So we don’t all live in a grand, family-sized home (we don’t all want to!), but when selling a small apartment, exactly the same principles apply – buyers want functional, usable living spaces that they can enjoy every day; where they can entertain family and friends. They love great outdoor spaces. They want rooms that feel spacious and light, well-loved and well-presented. Specifically, apartment buyers are also looking for privacy. And, of course, they will pay more for any or all of these things.
When selling an apartment, you also need to remember that there may be others exactly the same as yours for sale at exactly the same time. Why would someone buy your apartment rather than the one upstairs? Or the one that’s really similar right across the road?
By considering the furniture layout carefully and styling it well, you can have a dramatic impact on your buyers’ perception of value and its bottom-line sales result. Here’s how you can create a lot of extra space and impact that will make your apartment the one that stands out.
1. Create impact with colour
Styling apartments for sale always has a couple of very specific issues: 1. You need to make your apartment the one that stands out from its many similar competitors also on the market, and 2. Apartments are often designed for broad appeal, and as a very neutral ‘backdrop’. Sometimes they are so generic they can border on bland if they are also filled with very neutral furniture and accessories.
So if your apartment lacks great architectural features or detail, it’s important to add some drama, interest and warmth by adding a few key signature pieces – furniture, art, lamps and cushions. And don’t be scared to add colour, shape and texture – you want to be way more memorable than ‘all-beige’, after all.
2. Simplify living spaces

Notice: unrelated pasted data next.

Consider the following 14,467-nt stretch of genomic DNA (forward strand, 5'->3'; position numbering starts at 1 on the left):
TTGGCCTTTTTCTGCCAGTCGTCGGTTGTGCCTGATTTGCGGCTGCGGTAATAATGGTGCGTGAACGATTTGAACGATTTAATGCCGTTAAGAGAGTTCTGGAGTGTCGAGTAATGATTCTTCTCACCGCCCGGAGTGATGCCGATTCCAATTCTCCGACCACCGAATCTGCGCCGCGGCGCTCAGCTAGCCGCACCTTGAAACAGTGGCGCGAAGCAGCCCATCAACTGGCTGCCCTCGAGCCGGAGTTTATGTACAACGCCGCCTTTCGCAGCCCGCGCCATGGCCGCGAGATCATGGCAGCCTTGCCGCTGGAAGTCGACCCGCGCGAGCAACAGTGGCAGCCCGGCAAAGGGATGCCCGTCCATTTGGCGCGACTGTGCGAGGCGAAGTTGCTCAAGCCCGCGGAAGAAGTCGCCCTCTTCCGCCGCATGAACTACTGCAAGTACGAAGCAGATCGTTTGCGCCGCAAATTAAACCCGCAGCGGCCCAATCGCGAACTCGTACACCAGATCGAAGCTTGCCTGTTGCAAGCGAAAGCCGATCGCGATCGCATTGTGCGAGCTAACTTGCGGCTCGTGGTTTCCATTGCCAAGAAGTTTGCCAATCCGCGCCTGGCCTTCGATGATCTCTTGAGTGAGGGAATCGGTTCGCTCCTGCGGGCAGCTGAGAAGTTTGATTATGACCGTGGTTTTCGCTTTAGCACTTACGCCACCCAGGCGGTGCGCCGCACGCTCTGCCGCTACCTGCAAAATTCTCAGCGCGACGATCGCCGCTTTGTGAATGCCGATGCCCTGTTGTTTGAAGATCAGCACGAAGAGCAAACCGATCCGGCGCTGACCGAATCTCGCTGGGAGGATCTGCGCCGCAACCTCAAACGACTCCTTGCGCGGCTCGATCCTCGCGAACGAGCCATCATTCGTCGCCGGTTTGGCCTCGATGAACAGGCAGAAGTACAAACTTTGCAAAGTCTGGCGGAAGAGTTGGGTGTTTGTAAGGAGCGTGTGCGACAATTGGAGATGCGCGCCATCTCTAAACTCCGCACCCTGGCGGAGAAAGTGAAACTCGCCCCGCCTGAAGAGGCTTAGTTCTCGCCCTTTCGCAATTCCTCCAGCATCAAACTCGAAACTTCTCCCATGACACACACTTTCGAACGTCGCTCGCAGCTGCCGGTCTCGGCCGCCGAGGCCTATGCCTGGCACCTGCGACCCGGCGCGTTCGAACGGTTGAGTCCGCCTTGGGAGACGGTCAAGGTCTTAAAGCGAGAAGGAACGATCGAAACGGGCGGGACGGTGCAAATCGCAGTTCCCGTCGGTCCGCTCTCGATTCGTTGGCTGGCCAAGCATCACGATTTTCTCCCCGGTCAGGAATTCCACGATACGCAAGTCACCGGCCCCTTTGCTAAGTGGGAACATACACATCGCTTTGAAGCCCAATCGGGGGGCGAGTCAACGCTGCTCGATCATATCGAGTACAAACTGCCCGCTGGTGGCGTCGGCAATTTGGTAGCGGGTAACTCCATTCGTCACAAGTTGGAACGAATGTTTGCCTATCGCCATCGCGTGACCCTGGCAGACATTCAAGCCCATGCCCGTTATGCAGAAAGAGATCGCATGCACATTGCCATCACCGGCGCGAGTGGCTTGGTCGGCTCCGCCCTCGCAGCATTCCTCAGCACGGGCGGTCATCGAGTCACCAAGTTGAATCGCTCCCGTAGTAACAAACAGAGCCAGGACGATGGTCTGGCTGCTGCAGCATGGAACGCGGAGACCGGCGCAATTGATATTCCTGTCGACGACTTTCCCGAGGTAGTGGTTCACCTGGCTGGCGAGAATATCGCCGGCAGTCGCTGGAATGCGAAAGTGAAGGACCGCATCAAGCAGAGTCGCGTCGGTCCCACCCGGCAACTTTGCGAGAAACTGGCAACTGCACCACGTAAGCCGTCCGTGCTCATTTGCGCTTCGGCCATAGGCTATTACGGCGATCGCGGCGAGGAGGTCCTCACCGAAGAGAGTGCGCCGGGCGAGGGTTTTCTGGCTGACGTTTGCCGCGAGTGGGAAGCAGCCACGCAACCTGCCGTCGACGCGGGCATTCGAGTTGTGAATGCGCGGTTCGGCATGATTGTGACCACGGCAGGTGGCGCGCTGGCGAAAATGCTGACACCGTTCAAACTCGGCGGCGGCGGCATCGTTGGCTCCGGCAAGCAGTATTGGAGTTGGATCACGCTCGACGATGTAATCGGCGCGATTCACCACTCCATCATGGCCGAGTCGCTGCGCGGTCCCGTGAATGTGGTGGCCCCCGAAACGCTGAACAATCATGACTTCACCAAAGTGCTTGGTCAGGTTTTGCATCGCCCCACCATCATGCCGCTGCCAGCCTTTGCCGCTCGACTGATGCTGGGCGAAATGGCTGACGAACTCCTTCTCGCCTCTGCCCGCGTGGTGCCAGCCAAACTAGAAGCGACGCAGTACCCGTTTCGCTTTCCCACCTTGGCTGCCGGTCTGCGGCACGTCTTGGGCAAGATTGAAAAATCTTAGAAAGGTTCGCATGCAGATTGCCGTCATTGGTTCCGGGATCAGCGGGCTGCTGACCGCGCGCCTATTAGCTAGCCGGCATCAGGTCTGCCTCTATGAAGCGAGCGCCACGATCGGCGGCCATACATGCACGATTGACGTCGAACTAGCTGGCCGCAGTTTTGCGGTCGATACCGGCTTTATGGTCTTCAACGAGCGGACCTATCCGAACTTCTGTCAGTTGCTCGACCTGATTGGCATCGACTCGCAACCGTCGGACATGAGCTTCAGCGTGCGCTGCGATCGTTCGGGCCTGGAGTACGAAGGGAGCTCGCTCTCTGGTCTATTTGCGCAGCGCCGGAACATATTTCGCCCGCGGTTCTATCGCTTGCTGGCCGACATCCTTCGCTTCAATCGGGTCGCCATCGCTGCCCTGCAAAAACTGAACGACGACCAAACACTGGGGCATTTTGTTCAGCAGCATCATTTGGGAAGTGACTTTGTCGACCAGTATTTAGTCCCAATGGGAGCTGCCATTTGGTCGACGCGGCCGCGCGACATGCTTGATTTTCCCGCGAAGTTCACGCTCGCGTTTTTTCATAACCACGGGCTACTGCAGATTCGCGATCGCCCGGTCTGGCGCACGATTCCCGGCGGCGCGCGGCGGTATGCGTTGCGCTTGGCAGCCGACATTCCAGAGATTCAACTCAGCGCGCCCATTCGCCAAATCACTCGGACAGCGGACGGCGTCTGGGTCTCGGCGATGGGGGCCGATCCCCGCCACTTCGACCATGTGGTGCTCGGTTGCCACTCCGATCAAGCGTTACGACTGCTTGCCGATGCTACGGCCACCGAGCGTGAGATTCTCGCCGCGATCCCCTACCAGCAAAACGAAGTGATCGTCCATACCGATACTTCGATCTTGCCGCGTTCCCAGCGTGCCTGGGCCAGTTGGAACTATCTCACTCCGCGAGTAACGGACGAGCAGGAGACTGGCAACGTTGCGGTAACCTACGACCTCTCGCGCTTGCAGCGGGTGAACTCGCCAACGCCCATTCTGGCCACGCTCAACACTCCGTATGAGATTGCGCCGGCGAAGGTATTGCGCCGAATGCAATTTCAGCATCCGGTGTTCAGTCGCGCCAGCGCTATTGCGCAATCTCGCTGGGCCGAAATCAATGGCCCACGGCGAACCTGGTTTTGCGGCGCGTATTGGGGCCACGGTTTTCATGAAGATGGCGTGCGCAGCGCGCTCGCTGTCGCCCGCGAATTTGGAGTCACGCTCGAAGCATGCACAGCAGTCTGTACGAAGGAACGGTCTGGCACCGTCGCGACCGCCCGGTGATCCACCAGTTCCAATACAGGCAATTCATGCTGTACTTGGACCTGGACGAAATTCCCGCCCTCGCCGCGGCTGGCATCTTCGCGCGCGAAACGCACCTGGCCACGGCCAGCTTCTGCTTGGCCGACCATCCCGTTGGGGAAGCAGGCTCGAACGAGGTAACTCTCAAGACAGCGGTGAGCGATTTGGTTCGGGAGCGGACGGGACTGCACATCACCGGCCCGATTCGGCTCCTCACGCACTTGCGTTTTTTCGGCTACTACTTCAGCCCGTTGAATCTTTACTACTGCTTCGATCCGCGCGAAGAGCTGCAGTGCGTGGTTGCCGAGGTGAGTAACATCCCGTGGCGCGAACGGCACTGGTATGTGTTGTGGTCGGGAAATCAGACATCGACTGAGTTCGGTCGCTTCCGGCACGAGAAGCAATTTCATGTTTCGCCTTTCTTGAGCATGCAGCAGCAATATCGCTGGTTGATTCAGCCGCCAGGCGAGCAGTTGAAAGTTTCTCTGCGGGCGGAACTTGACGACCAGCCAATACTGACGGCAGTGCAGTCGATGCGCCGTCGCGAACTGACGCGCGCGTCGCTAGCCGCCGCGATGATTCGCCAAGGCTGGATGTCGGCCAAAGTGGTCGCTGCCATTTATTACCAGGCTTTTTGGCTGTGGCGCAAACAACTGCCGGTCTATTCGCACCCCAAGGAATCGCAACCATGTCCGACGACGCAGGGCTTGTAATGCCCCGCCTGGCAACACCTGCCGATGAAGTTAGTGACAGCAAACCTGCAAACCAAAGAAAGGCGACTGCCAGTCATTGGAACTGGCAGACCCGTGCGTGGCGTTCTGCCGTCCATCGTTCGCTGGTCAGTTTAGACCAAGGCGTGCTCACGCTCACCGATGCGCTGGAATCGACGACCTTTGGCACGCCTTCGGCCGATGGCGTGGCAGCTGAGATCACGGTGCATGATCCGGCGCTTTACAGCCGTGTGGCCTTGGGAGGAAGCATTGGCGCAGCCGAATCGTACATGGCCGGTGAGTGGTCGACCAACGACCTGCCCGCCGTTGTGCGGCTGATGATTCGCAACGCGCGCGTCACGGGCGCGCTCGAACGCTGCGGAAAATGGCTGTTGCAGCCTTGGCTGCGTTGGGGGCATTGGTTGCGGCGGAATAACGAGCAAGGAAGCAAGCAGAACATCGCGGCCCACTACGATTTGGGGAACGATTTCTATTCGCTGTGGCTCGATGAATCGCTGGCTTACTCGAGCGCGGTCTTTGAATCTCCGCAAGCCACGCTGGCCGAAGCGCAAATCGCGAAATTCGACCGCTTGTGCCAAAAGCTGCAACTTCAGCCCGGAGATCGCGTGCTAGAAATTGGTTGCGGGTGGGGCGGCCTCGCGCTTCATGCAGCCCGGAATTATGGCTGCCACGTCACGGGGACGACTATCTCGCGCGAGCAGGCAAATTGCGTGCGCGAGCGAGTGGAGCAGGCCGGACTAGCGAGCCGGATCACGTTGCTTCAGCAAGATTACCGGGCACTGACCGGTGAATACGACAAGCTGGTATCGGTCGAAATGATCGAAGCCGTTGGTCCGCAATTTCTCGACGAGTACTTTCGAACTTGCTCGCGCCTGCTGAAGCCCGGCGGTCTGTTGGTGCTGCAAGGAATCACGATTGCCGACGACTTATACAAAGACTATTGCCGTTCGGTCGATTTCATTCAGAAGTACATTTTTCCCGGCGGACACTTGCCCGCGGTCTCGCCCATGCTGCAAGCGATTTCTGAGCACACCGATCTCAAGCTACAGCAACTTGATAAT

Show your buyers clearly defined living spaces (living room, dining room, study nook, outdoor living, etc.), rather than a jumble of assorted furniture pieces. A simple, well-planned layout flows and ‘makes sense’ to buyers, but more importantly, creates more visual floorspace, making the area feel larger.
3. Use the 80:20 colour rule
Another great rule for creating the illusion of more space is to use a neutral colour for all of the larger furniture pieces. This is the 80 per cent, and provides the perfect canvas to then add small pops of colour (the 20 per cent). Add colour using cushions, throws, smaller signature furniture items, lamps and accessories.
4. Make your sofa ‘disappear’
You can take the 80:20 colour rule one step further…
A great styling trick to make rooms feel larger is to use a neutral coloured sofa that is the same as the wall colour behind it. It almost seems to ‘disappear’. From a theoretical point of view, when there’s little contrast, your eye is able to move through a room uninterrupted, which creates the illusion of additional space. So you can still showcase a lot of lounge seating (great selling feature!), but without it dominating the space.
5. Use lightweight furniture
If possible, remove any oversized, heavy pieces of furniture. Instead opt for low-profile sofas with legs, chairs without arms, glass dining tables and/or coffee tables and consoles in the entry (rather than heavy chests of drawers).